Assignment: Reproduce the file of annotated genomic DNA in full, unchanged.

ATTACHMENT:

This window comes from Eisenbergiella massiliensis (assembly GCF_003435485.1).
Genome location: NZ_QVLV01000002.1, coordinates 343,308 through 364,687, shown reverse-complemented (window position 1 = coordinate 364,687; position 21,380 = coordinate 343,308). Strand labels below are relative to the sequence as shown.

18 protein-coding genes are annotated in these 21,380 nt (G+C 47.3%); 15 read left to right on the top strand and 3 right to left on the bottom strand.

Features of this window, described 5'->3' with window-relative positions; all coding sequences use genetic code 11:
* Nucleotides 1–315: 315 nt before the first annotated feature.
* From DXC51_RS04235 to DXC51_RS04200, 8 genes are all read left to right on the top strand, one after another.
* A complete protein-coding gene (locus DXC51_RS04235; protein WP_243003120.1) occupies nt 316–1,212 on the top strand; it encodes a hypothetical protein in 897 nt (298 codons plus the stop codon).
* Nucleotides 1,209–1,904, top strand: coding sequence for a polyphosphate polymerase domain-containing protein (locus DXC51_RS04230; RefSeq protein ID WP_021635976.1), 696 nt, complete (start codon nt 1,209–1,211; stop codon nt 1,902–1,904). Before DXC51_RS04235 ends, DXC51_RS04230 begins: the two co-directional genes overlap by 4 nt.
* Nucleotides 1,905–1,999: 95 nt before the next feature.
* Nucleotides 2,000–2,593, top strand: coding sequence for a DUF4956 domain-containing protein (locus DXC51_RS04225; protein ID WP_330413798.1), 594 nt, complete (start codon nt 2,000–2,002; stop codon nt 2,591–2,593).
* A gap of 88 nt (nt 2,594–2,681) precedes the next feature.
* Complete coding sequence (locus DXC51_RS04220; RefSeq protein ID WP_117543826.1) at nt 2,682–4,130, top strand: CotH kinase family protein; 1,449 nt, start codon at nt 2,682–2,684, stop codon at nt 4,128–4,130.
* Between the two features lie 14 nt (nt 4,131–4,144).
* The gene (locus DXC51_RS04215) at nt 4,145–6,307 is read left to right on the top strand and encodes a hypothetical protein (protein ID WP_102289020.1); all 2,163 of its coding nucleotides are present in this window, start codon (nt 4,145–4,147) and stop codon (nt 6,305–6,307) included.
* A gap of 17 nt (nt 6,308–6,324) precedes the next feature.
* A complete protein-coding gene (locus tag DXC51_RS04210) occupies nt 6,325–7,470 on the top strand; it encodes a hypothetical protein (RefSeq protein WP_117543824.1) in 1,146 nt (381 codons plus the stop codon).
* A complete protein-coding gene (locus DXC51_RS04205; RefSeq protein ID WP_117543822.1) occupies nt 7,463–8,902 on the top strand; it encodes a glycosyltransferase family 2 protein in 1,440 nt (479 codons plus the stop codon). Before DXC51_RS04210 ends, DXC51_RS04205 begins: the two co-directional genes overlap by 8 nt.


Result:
This window comes from Eisenbergiella massiliensis (assembly GCF_003435485.1).
Genome location: NZ_QVLV01000002.1, coordinates 343,308 through 364,687, shown reverse-complemented (window position 1 = coordinate 364,687; position 21,380 = coordinate 343,308). Strand labels below are relative to the sequence as shown.

18 protein-coding genes are annotated in these 21,380 nt (G+C 47.3%); 15 read left to right on the top strand and 3 right to left on the bottom strand.

Features of this window, described 5'->3' with window-relative positions; all coding sequences use genetic code 11:
* Nucleotides 1–315: 315 nt before the first annotated feature.
* From DXC51_RS04235 to DXC51_RS04200, 8 genes are all read left to right on the top strand, one after another.
* A complete protein-coding gene (locus DXC51_RS04235; protein WP_243003120.1) occupies nt 316–1,212 on the top strand; it encodes a hypothetical protein in 897 nt (298 codons plus the stop codon).
* Nucleotides 1,209–1,904, top strand: coding sequence for a polyphosphate polymerase domain-containing protein (locus DXC51_RS04230; RefSeq protein ID WP_021635976.1), 696 nt, complete (start codon nt 1,209–1,211; stop codon nt 1,902–1,904). Before DXC51_RS04235 ends, DXC51_RS04230 begins: the two co-directional genes overlap by 4 nt.
* Nucleotides 1,905–1,999: 95 nt before the next feature.
* Nucleotides 2,000–2,593, top strand: coding sequence for a DUF4956 domain-containing protein (locus DXC51_RS04225; protein ID WP_330413798.1), 594 nt, complete (start codon nt 2,000–2,002; stop codon nt 2,591–2,593).
* A gap of 88 nt (nt 2,594–2,681) precedes the next feature.
* Complete coding sequence (locus DXC51_RS04220; RefSeq protein ID WP_117543826.1) at nt 2,682–4,130, top strand: CotH kinase family protein; 1,449 nt, start codon at nt 2,682–2,684, stop codon at nt 4,128–4,130.
* Between the two features lie 14 nt (nt 4,131–4,144).
* The gene (locus DXC51_RS04215) at nt 4,145–6,307 is read left to right on the top strand and encodes a hypothetical protein (protein ID WP_102289020.1); all 2,163 of its coding nucleotides are present in this window, start codon (nt 4,145–4,147) and stop codon (nt 6,305–6,307) included.
* A gap of 17 nt (nt 6,308–6,324) precedes the next feature.
* A complete protein-coding gene (locus tag DXC51_RS04210) occupies nt 6,325–7,470 on the top strand; it encodes a hypothetical protein (RefSeq protein WP_117543824.1) in 1,146 nt (381 codons plus the stop codon).
* A complete protein-coding gene (locus DXC51_RS04205; RefSeq protein ID WP_117543822.1) occupies nt 7,463–8,902 on the top strand; it encodes a glycosyltransferase family 2 protein in 1,440 nt (479 codons plus the stop codon). Before DXC51_RS04210 ends, DXC51_RS04205 begins: the two co-directional genes overlap by 8 nt.